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Abington Emerson Capital, LLC v. Landash Corp.

United States District Court, S.D. Ohio, Eastern Division

November 20, 2019

ABINGTON EMERSON CAPITAL, LLC, Plaintiff,
v.
LANDASH CORPORATION, et al., Defendants.

          Sarah D. Morrison, Judge.

          OPINION AND ORDER

          KIMBERLY A. JOLSON, UNITED STATES MAGISTRATE JUDGE.

         This matter is before the Court on Plaintiff Abington Emerson Capital, LLC's (“Abington”) Motion to Compel Email Communications between Susan Santo and Defendant Afif Baltagi or, in the alternative, Request for In Camera Inspection. (Doc. 294). As for Abington's request for in camera inspection, XPO withdrew its objection to this request, (Doc. 313 at 4), and submitted the documents to the Court on November 5, 2019. Abington's unopposed request for in camera inspection is GRANTED, but, for the following reasons, Abington's Motion to Compel is DENIED.

         I. BACKGROUND

         The dispute currently before the Court is about whether Defendant XPO Logistics (“XPO”) must disclose certain email communications. But context is necessary here. Previously in this litigation, the parties disagreed about whether Abington could depose XPO's former in-house counsel, Susan Santo. The Court ruled that the deposition could be convened but with “proper regard for the attorney-client or work product privileges[.]” (Doc. 255 at 8 (“This Opinion merely permits Abington to convene Ms. Santo's deposition on specific nonprivileged topics.”)).

         Now, Abington seeks all communications between Ms. Santo and XPO's former employee, Defendant Afif Baltagi, who managed one of XPO's warehouse facilities in Houston, Texas. (Doc. 294). XPO withheld the communications on the basis of attorney-client privilege or work product protection. (Doc. 294-1). Roughly 250 emails are at issue, and they fall into three general categories: (1) email communications and attachments between Ms. Santo and Mr. Baltagi; (2) email communications and attachments between Ms. Santo and other XPO employees with Mr. Baltagi copied; and (3) unauthorized email communications sent by Mr. Baltagi. The matter is fully briefed and ripe for review. (See Docs. 294, 309, 317).

         II. STANDARD OF REVIEW

         “Determining the proper scope of discovery falls within the broad discretion of the trial court.” Gruenbaum v. Werner Enter., Inc., 270 F.R.D. 298, 302 (S.D. Ohio 2010) (citing Lewis v. ACB Business Servs., Inc., 135 F.3d 389, 402 (6th Cir. 1998)). Under Rule 26(b) of the Federal Rules of Civil Procedure, “[p]arties may obtain discovery regarding any nonprivileged matter that is relevant to any party's claim or defense and proportional to the needs of the case.” Fed.R.Civ.P. 26(b)(1). “On notice to other parties and all affected persons, a party may move for an order compelling disclosure or discovery.” Fed.R.Civ.P. 37(a)(1).

         Here, because XPO asserts privilege, it bears the burden of establishing the attorney-client privilege or work product protection. See Cooey v. Strickland, 269 F.R.D. 643, 647-48 (S.D. Ohio 2010). And since this Court's jurisdiction is based upon diversity of citizenship, Ohio law governs the Court's analysis of the attorney-client privilege. See Fed. R. Evid. 501; see also Jewell v. Holzer, 899 F.2d 1507, 1513 (6th Cir. 1990) (“In a civil case involving claims based on state law, the existence of a privilege is to be determined in accordance with state, not federal law.”). The same is true for Abington's crime-fraud exception argument. Safety Today, Inc. v. Roy, No. 2:12- CV-510, 2014 WL 12750617, at *3 (S.D. Ohio May 16, 2014) (“The scope of the crime-fraud exception is a matter of state law.”). But federal law governs XPO's claims of attorney work product. Travelers Cas. & Sur. Co. v. Excess Ins. Co., 197 F.R.D. 601, 605 (S.D. Ohio 2000) (“As it relates to defendant's claim of work product doctrine, which is not an evidentiary privilege but a procedural tool for managing discovery, federal law governs.”) (citing Fed.R.Civ.P. 26(b)(3)).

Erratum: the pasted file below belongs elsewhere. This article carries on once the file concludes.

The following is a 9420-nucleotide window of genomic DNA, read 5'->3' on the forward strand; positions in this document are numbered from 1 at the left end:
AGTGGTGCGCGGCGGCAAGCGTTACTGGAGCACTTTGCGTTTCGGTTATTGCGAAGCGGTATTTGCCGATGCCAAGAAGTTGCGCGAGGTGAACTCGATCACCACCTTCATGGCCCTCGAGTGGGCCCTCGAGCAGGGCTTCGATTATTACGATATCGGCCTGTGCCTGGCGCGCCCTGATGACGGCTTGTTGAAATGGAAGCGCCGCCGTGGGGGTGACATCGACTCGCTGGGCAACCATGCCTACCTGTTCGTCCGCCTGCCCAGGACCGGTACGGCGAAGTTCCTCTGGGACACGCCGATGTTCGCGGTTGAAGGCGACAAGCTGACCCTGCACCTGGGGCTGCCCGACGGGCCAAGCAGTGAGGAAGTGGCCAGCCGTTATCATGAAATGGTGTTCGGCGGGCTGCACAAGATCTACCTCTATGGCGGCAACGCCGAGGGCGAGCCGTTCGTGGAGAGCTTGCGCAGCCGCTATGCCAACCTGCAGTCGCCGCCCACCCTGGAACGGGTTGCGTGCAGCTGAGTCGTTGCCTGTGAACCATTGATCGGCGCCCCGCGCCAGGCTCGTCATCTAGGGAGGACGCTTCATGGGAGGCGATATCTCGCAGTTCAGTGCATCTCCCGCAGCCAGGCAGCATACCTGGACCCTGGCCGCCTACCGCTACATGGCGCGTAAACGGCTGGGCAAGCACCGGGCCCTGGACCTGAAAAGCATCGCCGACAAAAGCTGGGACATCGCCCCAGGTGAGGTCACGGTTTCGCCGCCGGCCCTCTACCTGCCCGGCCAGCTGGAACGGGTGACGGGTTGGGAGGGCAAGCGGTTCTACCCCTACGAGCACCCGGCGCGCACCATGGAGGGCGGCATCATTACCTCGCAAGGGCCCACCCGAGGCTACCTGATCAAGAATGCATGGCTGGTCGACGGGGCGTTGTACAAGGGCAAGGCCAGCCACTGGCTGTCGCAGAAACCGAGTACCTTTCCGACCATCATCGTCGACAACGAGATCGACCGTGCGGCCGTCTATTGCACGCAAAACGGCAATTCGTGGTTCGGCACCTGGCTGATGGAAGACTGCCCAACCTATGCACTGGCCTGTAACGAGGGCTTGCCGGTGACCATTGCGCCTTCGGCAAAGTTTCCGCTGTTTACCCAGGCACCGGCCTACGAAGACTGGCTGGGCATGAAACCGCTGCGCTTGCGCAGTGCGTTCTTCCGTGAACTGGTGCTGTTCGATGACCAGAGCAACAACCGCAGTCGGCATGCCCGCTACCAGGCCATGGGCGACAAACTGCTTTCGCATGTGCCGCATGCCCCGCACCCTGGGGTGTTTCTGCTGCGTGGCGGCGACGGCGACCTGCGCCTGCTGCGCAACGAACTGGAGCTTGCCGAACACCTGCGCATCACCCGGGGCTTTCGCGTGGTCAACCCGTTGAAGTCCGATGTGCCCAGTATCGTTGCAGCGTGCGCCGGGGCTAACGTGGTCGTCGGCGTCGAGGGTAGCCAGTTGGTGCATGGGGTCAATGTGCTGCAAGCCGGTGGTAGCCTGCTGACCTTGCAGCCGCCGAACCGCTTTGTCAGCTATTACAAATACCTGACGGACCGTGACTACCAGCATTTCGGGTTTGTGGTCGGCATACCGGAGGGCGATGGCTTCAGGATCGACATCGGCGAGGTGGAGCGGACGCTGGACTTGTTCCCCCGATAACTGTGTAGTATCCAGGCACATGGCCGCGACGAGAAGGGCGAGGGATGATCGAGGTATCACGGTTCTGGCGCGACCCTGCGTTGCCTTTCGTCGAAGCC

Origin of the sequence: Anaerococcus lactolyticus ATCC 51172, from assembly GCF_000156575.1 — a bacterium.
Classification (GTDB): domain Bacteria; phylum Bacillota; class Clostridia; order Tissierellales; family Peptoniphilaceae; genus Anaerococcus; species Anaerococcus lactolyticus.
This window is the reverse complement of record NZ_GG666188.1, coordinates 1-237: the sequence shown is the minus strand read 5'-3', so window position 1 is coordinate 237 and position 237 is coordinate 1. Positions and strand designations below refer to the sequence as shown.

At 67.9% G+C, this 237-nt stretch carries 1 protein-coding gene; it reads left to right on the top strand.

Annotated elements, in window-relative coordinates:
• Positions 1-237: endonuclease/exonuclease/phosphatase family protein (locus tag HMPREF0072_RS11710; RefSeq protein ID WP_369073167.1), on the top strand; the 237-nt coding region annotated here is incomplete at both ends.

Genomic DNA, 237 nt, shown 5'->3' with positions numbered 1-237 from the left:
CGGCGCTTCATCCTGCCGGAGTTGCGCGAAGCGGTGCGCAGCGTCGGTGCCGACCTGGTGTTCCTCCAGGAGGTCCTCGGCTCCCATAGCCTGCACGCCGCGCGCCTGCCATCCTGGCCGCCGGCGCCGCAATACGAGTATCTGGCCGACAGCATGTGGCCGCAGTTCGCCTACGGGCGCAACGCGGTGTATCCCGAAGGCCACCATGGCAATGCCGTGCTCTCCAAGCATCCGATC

III. ANALYSIS

         As a starting point, a brief description of the general nature of the withheld documents is useful. Ms. Santo's sworn affidavit provides relevant background. In it, she swears that she “first became involved” with this matter in May 2016 after her client, XPO, received a letter from Star Funding accusing XPO's then-employee, Mr. Baltagi, of improperly releasing Star Funding's tires to Defendant Jason Adkins' company. (Doc. 309-1, ¶ 5). Ms. Santo “conducted a factual investigation” of these allegations “in order to be able to provide legal advice to [XPO].” (Id.). She continued her investigation “when counsel for Plaintiff contacted XPO regarding OTR tires on September 23, 2016.” (Id., ¶ 6). As part of her investigation, she corresponded with XPO employees, including Mr. Baltagi, and probed their knowledge of Star Funding's accusations. (Id., ¶ 5).

         XPO withheld these communications on the basis of the attorney-client privilege. (See Doc. 294-1). In addition, it has asserted that all but a handful of the documents are protected by attorney work product. (See id.). The Court first will address the narrower doctrine of attorney-client privilege before turning to XPO's claims of work product.

         A. Attorney-Client Privilege

         Abington challenges XPO's assertion of privilege in three ways: (1) Mr. Baltagi was a “rogue employee, ” and, therefore, his communications were not made in the course and scope of his employment; (2) the communications were made for a business rather than legal purpose; and (3) the ...


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